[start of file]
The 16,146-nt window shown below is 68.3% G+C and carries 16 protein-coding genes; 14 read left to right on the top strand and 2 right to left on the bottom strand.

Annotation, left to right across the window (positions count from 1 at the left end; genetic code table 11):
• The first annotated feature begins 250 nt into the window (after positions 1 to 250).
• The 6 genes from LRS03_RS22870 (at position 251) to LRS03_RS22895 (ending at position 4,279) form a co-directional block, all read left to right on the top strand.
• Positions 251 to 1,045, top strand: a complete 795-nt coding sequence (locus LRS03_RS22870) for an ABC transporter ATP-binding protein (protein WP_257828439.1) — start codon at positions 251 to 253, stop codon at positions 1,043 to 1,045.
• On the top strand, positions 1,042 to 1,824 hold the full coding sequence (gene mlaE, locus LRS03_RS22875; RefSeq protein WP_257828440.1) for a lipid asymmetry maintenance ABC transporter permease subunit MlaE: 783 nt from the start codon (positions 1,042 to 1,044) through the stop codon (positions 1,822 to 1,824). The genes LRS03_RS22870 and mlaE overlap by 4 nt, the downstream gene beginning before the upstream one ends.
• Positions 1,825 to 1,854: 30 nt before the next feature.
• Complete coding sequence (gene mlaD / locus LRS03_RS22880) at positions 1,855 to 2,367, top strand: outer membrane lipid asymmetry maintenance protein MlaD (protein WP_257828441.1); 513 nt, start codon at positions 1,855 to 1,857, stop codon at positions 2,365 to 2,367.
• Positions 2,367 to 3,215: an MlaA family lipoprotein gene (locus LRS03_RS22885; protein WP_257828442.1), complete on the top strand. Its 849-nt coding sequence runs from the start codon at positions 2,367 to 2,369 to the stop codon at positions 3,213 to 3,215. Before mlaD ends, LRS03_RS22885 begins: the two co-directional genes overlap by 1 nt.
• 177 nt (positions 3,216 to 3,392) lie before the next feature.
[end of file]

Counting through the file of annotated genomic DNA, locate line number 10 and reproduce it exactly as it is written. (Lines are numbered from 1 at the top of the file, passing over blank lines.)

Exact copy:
• 177 nt (positions 3,216 to 3,392) lie before the next feature.